Trumbull – Mr. Cedric D. Guion, D.L.W., (1) – Delay, Linger and Wait – Dan’s Visit Home – April, 1942

 

Judy_0003

Trumbull, Conn.,   Apr. 13, 1942

Mr. Cedric D. Guion, D. L. W.,

Anchorage, Alaska.

Dear Sir:

If you are possessed of normal curiosity you will be wondering what unknown degree has been awarded you in your long absence from civilization (if you can term what we are now living in by the term of “civilization”). Is it some scholarly recognition of your penetration of the far north to repair planes atop of glaciers? No. Is it perchance for proficiency in snoring, which, according to the reports of one C. Heurlin, has reached a high degree of proficiency in your case? Again no. And it can have nothing to do with an Eastern Railroad which has not yet extended its rails to Alaska. Then, by heck, what is it? It is a long overdue and well merited degree in delayed correspondence signifying in all its pristine simplicity, “Delay, Linger and Wait”. That you have fairly won this award none will dispute, and if Chapters III and IV of the Saga of Plane Glacier, are as long arriving as Chapter II, it may be that by Christmas of 1943 we may be nearing the final chapter. All of which is by way of mention, as you may have suspected, that we have not heard from you of late.

Yesterday as I returned empty-handed from a trip to the P. O. Box 7 to see if there might possibly be an airmail letter from Alaska, I ran into Tiny Sperling who informed me that Nelly (Nelson Sperling) was married to a girl from Boston, having taken the step upon being made Sergeant, was at an army camp in Florida, in charge of mechanical work on automotive equipment and would shortly start for Australia.

Dan Guion

Dan Guion

During the week I received a letter from Dan asking for funds so that he might have available cash to purchase a railroad ticket home, and instructing that it be sent to his new camp in North Carolina where he expected to be before the end of the week. Of course I complied with his request. Last night a little after 10:30 the phone rang and a voice informed me that “Your son Daniel is at the Bridgeport R.R. station”. Hastily donning a few clothes and gently leading the Buick out of its stall, I vaulted lightly into the saddle and Paul Revered it up to Plumbs, placed Barbara on the handlebars and raced for Bridgeport. From Dan I learned he had not yet left for North Carolina, had of course not received my check, but through a combination of borrowing from one of his buddies, talking the ticket agent into advancing him cash out of his own pocket, and selling some postage stamps back to the U. S. Government, he finally reached Bridgeport with enough left over to make two telephone calls. He is leaving in about an hour to go back to Fort Belvoir and expects that surely this week he will make tracks for North Carolina where the rumor is he will be on a surveying crew. His application for officers training is still pending, but as this is said to involve mostly combat training, he may, after finding what the life in the map making branch is like, prefer the latter. It all depends on what develops. He looks fine, is apparently enjoying himself and doesn’t appear to be suffering from ill health.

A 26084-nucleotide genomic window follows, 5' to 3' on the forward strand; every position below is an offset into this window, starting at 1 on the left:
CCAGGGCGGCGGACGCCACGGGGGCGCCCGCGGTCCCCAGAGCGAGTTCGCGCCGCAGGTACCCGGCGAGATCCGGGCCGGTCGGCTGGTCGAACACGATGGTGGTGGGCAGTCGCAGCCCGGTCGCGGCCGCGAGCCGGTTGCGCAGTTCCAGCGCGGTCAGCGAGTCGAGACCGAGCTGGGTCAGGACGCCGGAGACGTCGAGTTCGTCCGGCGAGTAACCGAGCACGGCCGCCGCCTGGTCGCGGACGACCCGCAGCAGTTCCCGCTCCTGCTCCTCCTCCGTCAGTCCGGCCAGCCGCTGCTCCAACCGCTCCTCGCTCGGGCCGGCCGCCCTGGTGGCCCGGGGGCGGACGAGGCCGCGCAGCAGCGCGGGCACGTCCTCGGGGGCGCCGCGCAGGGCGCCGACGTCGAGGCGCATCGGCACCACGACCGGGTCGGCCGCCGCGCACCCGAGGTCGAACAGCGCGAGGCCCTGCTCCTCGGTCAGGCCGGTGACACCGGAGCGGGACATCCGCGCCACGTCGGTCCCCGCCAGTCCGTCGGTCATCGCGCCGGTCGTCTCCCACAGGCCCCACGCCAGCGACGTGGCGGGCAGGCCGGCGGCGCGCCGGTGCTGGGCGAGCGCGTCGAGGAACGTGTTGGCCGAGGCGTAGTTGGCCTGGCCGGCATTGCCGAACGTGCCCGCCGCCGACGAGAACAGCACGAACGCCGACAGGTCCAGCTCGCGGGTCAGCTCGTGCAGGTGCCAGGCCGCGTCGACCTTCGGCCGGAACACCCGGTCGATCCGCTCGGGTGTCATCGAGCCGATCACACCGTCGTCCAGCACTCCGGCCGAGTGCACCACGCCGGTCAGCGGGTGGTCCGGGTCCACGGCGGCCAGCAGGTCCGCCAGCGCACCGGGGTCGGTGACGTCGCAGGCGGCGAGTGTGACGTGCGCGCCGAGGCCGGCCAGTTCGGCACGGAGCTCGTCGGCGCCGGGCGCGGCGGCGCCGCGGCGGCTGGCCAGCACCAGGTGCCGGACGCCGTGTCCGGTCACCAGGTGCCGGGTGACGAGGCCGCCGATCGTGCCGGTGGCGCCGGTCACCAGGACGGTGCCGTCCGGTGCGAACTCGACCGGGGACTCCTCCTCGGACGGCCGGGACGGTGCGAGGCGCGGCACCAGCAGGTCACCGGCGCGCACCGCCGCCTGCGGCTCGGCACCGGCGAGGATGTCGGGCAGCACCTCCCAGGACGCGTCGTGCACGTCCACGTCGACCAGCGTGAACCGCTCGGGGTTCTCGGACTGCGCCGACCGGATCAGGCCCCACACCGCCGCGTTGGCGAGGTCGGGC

Tomorrow, the conclusion of this letter with updates on various family members. The rest of the week will comprise two more letters from Grandpa to the two sons away from home.

Judy Guion

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Trumbull – Dear Dave (1) – News of Dave and Ced – November, 1945

 

Trumbull, Conn., Nov. 18th, 1945

Dear Dave:

When the renowned Florentine sculptor, Michelangelo, during the middle ages, was commissioned to do a figure celebrating the city’s deliverance from the Borgia’s, the only material he could obtain was a block of marble of wrong proportions. It was too narrow for its length. However, time being short, the young artist went to work with what he had and gave to the world one of its great masterpieces – “David”. Visitors who look upon this statue of the shepherd lad in battle against the mighty Goliath seldom realize why the right arm of the youth clings to his side as his hand reaches for the slang; or why his left arm hugs that side as his hand goes back for the stone; or why the knees been just as they do. The artist was working out his idea within the available space given him by that odd-sized block of marble. That he could create his great work within such narrow limits is astounding. One miscalculation would have meant failure. And the moral for my own “David” far away at this Thanksgiving season? Well, rough and done even are the materials handed to most of us out of which to carve our destiny. They frequently are not the ideal shape which we would have chosen. It is quite natural for us to curse the luck that makes the present state of things in evitable. The wiser ones choose to bless the fate that imposes such challenging necessities upon us, for it is the attitude we take towards life’s limitations which determines whether the outcome is to be a masterpiece or a mess.